It seems many agree, even if Netflix don’t release viewing figures and so the show’s ability to boost F1’s fanbase is largely based on anecdotal evidence. Still, Danny Sullivan, a former Indy car champion and briefly an F1 driver, was moved to comment to Motorsport.com just last week: “Give credit where credit is due. The growth [of F1] in America is all due to Drive to Survive, and Sean Bratches [MD of F1’s commercial operations] was the brain behind it. They [F1] paid for it, Netflix didn’t, and it has influenced America because of how well it’s been done.”
On considering the possibility of IndyCar providing a corresponding ‘insider’ program, one high-profile team member who wished to remain anonymous let out a heartfelt sigh.
Photo by: Geoffrey M. Miller / Motorsport Images
“It’s a real shame that we have the best racing series on earth but we’ve discovered that great racing isn’t enough to make us a big draw,” he said. “To be honest, if we’re going to plow millions into pulling more people in, I’d be focusing on making the viewer experience more interesting – better camera angles, more data, more analysis on why one guy is faster through a turn than another guy, why the second guy gains it back in the next turn, and so on. That’s the insight I’d prefer, maybe because I geek out over that stuff!
“But that would be preaching to the converted, wouldn’t it? A documentary show isn’t going to be like that. There has to be some soap opera crap tied in, otherwise we just stay a niche branch of the sport because no one new starts watching.
“And you know what? Thirty years ago, when we were living high on the hog in CART, I’d have said, ‘Well, that’s their loss if they don’t want to watch it!’ But nowadays we can’t think that way… even though it’s my instinct! We need more viewers and we’re competing in a massive, crowded market of alternative entertainment that just didn’t exist back then. There’s more TV channels, more streaming platforms, just more things to do. And apparently teenagers and 20-somethings just aren’t into cars as much as they were in my day or your day. So how do we change that – without going for gimmicks, races divided into heats and so on?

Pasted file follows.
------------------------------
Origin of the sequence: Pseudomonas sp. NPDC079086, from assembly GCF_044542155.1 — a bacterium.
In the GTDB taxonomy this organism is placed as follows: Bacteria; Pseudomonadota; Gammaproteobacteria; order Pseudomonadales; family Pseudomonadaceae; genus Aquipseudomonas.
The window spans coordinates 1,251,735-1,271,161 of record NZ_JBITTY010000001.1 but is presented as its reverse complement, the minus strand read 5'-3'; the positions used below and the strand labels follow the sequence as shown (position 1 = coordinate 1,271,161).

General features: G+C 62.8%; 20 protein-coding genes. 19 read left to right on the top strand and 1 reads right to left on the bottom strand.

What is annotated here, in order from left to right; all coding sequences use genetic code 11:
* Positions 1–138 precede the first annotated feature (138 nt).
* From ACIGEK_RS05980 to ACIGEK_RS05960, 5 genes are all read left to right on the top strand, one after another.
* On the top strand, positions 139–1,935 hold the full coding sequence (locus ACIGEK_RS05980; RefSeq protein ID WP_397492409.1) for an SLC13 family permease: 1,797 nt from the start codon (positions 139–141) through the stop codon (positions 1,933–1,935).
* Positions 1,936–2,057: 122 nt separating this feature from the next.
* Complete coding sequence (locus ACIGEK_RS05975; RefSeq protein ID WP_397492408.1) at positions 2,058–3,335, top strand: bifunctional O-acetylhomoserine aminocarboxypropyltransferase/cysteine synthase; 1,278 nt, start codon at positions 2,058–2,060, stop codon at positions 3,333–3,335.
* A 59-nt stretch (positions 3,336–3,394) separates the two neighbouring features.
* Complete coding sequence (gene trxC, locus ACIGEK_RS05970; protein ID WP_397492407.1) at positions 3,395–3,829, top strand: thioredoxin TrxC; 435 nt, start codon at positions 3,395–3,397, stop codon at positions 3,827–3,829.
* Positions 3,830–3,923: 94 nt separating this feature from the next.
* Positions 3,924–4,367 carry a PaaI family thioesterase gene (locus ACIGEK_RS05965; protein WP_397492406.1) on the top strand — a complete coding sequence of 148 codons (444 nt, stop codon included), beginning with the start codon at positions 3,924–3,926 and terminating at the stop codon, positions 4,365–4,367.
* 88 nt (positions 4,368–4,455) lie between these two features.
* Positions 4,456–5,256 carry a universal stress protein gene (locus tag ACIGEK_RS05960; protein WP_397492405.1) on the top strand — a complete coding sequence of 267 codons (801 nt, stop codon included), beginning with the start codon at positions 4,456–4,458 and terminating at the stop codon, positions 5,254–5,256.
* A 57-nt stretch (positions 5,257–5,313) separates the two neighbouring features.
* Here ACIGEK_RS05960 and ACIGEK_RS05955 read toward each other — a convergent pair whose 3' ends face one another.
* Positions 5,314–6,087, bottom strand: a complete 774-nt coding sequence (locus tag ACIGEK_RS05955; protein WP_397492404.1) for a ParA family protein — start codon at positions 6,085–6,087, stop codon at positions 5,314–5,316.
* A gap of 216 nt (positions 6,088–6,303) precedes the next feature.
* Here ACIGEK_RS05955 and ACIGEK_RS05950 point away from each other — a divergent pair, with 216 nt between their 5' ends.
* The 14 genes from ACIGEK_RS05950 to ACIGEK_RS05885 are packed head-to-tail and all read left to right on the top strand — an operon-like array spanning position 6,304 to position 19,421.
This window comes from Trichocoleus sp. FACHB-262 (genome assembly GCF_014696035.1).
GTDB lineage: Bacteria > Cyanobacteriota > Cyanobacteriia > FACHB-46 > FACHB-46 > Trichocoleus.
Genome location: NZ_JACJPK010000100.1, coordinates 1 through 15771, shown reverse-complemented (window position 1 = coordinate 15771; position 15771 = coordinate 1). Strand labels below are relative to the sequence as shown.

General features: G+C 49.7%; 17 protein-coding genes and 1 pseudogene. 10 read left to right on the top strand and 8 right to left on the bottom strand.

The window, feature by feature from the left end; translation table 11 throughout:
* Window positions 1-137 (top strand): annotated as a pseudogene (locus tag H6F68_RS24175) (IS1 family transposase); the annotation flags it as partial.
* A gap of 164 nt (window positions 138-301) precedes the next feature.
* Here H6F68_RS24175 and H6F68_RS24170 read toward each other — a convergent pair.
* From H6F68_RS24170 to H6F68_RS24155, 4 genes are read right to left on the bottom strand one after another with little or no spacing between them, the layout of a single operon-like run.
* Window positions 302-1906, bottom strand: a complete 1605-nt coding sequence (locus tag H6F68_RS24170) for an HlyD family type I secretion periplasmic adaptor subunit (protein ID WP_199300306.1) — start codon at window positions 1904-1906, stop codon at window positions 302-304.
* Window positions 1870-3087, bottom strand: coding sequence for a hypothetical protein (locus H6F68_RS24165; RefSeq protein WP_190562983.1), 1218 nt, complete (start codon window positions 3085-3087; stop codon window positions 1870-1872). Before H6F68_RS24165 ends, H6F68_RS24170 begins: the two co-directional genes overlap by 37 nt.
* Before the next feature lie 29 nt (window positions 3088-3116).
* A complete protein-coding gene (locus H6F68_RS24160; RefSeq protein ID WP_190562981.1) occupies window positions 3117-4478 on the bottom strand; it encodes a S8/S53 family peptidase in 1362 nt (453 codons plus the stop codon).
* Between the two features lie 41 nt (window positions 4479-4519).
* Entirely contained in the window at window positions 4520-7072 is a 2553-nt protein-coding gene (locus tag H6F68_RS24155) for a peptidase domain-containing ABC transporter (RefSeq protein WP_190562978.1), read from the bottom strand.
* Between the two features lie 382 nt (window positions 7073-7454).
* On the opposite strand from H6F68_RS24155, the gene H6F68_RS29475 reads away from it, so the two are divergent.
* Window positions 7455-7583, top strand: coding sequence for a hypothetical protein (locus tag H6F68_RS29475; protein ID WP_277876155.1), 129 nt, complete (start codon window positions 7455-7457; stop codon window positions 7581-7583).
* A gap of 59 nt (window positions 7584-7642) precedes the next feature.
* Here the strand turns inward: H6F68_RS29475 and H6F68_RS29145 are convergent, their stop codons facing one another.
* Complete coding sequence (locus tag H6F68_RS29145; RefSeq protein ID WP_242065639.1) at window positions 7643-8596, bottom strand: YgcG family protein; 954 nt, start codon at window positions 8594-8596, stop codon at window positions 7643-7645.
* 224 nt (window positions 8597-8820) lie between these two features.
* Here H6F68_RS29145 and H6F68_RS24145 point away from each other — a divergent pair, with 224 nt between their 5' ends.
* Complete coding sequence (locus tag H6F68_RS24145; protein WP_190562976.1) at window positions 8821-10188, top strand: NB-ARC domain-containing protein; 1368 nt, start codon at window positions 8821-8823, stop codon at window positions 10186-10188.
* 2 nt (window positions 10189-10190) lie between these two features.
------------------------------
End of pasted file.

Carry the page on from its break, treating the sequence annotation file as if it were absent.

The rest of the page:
“I know everyone’s just thinking viewing figures, but I’m hoping also that there’ll be smart kids or students that watch this show (if it happens) and get excited enough to watch the racing, and then the third step will be where they get involved beyond being a fan. We need the next generation to look at IndyCar and think, ‘Hey that’s interesting, that’s intriguing, I want some of that,’ and they end up wanting to be a race engineer, a DAG guy, a strategist, a crew member, and so on. We need that – right now, actually! With our grid numbers going up and IMSA booming, we’ve found out there aren’t enough experienced personnel here to run all these cars.